Defense Department honors Guard, Reserve employers
September 27, 2010
WASHINGTON, Sept. 24, 2010 -- Fifteen U.S. companies nominated by their employees received Defense Department awards yesterday for outstanding support to the Guard and Reserve members they employ.
Recipients of the 2010 Secretary of Defense Employment Support Freedom Award ranged from small companies to the state of Hawaii. The annual award is presented by Employer Support of the Guard and Reserve, a defense agency.
Dennis M. McCarthy, assistant secretary of defense for reserve affairs, was keynote speaker for the event. He said the civilian employers of the nation's nearly 1.7 million citizen-servicemembers, roughly half the United States' military strength, play a key role in the country's defense.
"One thing that we need to constantly keep in mind is that the great young men and women -- if you will, the greatest generation we have today -- cannot do what they do in service of the National Guard and Reserve without the support of their employers," he said. "The employers that we recognize today are really the linchpin of our success."
McCarthy said most employers receiving the Freedom Award tell him they're just doing the right thing.
"Well, you are doing the right thing, ... [but] you're doing it at a higher level, and that's why we've singled you out for this very singular honor," he said.
Army Maj. K. Mark Takai, a medical service officer assigned to the Hawaii Army National Guard's joint services support division as equal employment opportunity and school liaison officer, attended the ceremony and said his state provides outstanding support to deployed troops and their families.
Takai was base support operations officer at Camp Patriot, Kuwait, during the 29th Infantry Brigade Combat Team's deployment to Kuwait and Iraq in August 2008, returning in August 2009. He nominated the state for the Freedom Award following the deployment, and said the award is the result of a team effort by the whole state.
"Whenever anybody deploys from the armed services in Hawaii, it's a big deal for us," he said. "We're all one family. So as people move forward to the front lines, there are many people at home taking care of our families and our loved ones. ... Our state does us very well."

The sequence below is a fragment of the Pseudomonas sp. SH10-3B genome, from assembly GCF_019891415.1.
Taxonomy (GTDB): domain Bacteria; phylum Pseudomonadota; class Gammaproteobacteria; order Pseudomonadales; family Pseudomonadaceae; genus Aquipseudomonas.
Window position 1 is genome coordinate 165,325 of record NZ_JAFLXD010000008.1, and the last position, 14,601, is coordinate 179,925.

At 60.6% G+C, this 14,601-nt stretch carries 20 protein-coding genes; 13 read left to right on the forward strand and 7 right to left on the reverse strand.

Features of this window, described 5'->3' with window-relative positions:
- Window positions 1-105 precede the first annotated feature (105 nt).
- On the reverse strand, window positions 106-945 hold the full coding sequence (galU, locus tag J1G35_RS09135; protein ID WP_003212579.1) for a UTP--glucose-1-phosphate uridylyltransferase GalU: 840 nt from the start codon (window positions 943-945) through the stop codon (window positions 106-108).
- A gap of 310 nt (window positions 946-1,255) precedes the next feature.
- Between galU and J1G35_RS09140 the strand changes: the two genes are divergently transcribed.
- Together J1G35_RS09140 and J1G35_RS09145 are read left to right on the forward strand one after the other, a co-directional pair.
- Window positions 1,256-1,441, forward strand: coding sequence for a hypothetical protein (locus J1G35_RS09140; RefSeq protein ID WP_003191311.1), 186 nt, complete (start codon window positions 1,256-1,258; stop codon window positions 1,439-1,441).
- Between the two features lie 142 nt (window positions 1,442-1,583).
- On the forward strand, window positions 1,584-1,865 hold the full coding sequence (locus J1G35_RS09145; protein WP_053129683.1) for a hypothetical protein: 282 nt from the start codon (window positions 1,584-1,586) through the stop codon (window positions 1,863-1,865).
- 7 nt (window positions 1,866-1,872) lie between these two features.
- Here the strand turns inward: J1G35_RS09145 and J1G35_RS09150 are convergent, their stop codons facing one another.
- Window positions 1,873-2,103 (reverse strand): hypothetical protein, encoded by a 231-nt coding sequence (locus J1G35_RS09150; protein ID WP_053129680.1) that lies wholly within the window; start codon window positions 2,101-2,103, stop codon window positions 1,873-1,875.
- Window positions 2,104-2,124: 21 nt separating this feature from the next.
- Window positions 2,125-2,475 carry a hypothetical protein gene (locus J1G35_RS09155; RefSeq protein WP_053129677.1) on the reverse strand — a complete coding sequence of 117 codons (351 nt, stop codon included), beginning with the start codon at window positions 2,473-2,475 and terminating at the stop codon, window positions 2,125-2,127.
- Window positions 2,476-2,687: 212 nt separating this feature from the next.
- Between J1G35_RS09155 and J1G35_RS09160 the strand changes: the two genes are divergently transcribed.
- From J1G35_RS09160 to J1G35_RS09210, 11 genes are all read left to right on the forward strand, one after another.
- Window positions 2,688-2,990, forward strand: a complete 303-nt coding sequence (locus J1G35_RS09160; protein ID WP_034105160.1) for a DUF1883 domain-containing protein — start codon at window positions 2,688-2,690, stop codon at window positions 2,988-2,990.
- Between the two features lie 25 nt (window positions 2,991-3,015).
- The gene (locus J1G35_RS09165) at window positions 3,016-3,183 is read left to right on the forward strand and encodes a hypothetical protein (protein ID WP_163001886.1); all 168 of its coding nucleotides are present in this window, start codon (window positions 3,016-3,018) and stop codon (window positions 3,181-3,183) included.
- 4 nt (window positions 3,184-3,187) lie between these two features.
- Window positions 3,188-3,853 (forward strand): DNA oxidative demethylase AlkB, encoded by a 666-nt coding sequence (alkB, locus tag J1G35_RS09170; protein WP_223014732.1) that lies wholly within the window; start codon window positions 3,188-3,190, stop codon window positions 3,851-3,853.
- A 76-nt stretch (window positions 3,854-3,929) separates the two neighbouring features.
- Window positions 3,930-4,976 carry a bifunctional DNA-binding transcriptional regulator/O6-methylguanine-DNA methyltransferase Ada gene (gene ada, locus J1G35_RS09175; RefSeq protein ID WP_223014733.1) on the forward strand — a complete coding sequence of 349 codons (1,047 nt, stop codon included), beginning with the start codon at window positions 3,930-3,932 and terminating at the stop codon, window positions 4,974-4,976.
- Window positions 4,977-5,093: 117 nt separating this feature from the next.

For citizen-servicemembers, Takai said, deployment is particularly challenging because it represents not only leaving family, but also taking on a whole new identity.
"Looking at tonight, this is a very important night for us," he said. "It's employers like the state of Hawaii that make it possible for people like me to come back from deployment and get right back into our routines. When active duty members come home, they go right back into their active duty units. We don't. We see our family, friends and employers. It's our employers that are critical, especially right when we get back home."
Navy Reserve Lt. Tim Graczewski, who returned yesterday from deployment as an economic development officer with Regional Command South in Kandahar, Afghanistan, works in civilian life as Intuit's director of strategy and corporate development.
Graczewski, who attended the award ceremony with his wife, Cheryl, said he nominated the California-based company because he was impressed with the organization's support before and during his deployment.
Intuit paid him the difference between his usual salary and his reserve pay for the length of his deployment, he said, and continued his insurance benefits.
"I think beyond that, what really impressed me with the company was the sense of commitment and support that was demonstrated," he added.
Graczewski said after he notified Intuit he would be deploying, the company's chief executive officer, chief financial officer, founder and chairman all stopped by to visit and wish him well.
"There was much more a sense of neighbors helping folks than a corporation dealing with [a human resources] issue," Graczewski said. "We have a professional sound studio, and the group arranged for me to come in and read stories for my son that the group professionally edited and gave to us on CD as a going-away family support present."
Cheryl Graczewski said she played those stories for 7-year-old William after her husband deployed, and that William would listen to the whole CD as he went to sleep, "just to hear Tim in the room."
When she first learned her husband would deploy, she said, she was concerned about how the company would respond.
"I know there are laws in place to protect [a deployed servicemember's] job," she said. "But there's one thing to have it be the law, but there's another to have this underlying feeling of 'We're grateful for your service, and we're proud of you.'"
The 2010 Secretary of Defense Employer Support Freedom Award recipients are:
-- Bill Bragg Plumbing - San Francisco;
-- City of Irvine Police Department - Irvine, Calif.;
-- Dollar General Corp. - Goodlettsville, Tenn.;
-- East Carolina University - Greenville, N.C.;
-- Food Lion - Salisbury, N.C.;
-- Franklin's Printing - Murfreesboro, Tenn.;
-- Hawaii State Government - Honolulu;
-- Intuit - Mountain View, Calif.;
-- Legacy Sports International - Reno, Nev.
-- Logistics Health Inc. - La Crosse, Wis.
-- Merck - Whitehouse Station, N.J.;
-- Michigan State Police - Lansing, Mich.;
-- Newmont Mining Corp. - Denver;
-- Southern Co. - Atlanta; and
-- Yerecic Label - New Kensington, Pa.